PCC clears papers to use Twitter quotes

As social networks supplant the telephone and even email as a mode of gathering opinions and reaction, the Press Complaints Commission has made its first ruling on the use of quotes from Twitter in newspapers.

The media watchdog has ruled against a civil servant who complained that the Independent on Sunday and Daily Mail had printed tweets that she considered to be “private”.

Sarah Baskerville, who works at the Department for Transport, argued that it was a “reasonable expectation” that only her 700 followers would read her tweets, which discussed aspects of her job and made a number of comments of a political nature.

She said her Twitter feed carries a disclaimer that the views expressed there were personal, and were not representative of her employer.

The newspapers countered the claim by arguing that the the account was in the public domain. They said quoting the tweets was editorially justified “in light of the requirements of the civil service code on impartiality”.

The PCC agreed, ruling that her account was open to public view and related directly to her professional life as a public servant, especially as “any message could easily be retweeted to a wider audience”.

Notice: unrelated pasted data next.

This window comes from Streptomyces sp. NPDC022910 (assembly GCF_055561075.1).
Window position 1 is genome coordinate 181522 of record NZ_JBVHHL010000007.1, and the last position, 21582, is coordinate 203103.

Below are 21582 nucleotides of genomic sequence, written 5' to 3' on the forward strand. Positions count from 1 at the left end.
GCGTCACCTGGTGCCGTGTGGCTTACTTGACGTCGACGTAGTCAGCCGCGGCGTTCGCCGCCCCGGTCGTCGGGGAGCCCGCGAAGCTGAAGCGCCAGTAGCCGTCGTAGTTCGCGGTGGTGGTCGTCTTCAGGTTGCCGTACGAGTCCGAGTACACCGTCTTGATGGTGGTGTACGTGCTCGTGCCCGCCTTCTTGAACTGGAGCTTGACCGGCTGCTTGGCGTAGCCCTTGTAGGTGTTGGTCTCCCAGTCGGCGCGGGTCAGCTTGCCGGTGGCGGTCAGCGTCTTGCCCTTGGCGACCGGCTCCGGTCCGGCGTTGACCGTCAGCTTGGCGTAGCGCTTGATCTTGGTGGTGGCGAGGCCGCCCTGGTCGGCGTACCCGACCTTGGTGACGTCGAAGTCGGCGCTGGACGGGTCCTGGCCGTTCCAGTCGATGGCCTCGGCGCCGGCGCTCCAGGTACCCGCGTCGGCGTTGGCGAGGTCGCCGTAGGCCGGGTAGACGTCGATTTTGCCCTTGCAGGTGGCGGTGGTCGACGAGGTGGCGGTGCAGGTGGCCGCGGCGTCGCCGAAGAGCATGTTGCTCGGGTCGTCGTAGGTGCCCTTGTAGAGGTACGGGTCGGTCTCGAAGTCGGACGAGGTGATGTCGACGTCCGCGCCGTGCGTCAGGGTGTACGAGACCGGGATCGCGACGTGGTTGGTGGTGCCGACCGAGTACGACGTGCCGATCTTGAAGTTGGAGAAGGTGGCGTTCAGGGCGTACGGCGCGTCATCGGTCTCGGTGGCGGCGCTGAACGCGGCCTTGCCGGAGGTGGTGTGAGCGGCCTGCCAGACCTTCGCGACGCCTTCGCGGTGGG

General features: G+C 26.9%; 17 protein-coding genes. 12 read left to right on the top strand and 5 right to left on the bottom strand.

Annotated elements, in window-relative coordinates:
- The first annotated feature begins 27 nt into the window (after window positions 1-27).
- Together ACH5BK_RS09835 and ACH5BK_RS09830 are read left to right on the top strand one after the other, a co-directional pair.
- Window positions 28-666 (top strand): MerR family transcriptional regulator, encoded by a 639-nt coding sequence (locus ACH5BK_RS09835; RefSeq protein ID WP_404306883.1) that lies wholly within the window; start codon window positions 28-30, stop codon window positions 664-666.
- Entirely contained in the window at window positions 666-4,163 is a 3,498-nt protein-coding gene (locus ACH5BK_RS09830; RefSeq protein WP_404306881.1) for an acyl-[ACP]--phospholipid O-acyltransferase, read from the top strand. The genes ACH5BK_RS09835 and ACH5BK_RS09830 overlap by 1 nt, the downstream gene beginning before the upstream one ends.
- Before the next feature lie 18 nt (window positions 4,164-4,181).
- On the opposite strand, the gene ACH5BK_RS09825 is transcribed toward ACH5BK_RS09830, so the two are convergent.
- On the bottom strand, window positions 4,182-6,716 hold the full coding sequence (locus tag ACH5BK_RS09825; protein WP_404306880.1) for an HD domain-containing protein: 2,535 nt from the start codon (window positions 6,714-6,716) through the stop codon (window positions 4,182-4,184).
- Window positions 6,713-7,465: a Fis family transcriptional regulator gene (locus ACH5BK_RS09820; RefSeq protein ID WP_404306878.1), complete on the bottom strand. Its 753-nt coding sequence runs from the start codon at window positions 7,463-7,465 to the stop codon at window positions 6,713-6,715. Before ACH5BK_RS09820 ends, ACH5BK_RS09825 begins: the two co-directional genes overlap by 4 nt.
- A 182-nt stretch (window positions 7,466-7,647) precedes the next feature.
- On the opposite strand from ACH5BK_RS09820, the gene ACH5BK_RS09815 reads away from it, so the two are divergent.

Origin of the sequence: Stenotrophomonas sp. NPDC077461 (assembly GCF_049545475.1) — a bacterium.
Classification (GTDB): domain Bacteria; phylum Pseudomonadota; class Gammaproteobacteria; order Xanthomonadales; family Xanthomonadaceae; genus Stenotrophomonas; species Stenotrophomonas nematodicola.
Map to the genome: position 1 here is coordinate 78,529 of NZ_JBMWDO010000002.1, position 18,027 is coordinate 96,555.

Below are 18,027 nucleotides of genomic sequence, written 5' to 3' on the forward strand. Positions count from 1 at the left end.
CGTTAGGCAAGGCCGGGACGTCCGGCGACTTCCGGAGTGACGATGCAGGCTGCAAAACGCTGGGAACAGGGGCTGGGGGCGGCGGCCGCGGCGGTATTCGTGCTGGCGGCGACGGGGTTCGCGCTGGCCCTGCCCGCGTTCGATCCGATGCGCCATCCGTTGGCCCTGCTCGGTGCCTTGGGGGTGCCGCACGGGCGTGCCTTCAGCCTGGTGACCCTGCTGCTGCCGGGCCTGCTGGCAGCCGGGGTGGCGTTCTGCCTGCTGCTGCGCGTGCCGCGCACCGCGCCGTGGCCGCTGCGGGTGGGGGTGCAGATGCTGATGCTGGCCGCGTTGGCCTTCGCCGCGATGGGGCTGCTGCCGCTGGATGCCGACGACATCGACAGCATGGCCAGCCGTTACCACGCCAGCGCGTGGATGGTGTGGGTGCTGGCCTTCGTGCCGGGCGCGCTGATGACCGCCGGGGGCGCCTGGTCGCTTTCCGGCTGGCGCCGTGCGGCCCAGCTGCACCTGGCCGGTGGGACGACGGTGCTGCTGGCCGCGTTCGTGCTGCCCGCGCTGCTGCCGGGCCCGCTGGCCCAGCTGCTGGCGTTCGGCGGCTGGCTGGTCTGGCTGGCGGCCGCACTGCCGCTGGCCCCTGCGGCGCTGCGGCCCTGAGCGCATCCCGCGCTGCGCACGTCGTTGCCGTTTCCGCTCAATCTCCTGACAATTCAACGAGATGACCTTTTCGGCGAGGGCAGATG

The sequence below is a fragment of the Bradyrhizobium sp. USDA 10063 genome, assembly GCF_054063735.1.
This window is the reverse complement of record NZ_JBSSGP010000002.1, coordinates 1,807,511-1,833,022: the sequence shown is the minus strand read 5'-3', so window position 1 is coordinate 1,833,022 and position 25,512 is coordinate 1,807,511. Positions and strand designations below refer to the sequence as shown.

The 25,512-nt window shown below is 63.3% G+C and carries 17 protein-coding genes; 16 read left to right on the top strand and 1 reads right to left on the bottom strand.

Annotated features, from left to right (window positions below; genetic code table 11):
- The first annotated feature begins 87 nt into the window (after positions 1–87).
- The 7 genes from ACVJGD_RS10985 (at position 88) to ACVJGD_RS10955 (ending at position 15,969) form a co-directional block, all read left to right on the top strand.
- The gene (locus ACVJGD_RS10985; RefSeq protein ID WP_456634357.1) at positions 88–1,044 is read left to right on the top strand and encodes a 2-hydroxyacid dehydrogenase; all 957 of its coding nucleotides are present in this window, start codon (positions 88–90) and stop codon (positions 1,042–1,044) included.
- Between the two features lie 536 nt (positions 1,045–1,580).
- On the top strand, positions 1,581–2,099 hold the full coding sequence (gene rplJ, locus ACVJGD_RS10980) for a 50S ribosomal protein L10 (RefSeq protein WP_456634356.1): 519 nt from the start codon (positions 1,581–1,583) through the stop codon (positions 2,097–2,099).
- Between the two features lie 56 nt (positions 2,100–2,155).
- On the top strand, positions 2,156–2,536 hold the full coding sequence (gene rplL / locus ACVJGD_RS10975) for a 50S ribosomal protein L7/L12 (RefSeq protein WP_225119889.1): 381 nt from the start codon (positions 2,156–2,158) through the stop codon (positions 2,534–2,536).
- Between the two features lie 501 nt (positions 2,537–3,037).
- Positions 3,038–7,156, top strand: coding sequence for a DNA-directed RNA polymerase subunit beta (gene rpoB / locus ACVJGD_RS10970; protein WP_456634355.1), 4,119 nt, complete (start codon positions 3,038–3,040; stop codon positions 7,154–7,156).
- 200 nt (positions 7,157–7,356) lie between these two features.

(Source: Journalism.co.uk)




“Before we all sink into a slough of digital dystopian despair, it might be worth considering this: is this a sign of the strength, not weakness, of revelatory journalism in the digital age?”

Charlie Beckett, director of POLIS at the London School of Economics, reacts to news that the UK government forced the Guardian into destroying hard drives that contained information leaked by Edward Snowden.

(Source: POLIS)


Subscribe to Media Digest via Email

Enter your email address to subscribe to Media Digest and receive notifications of new stories by email.

Latest Media Industry News, Independent News and Media, UK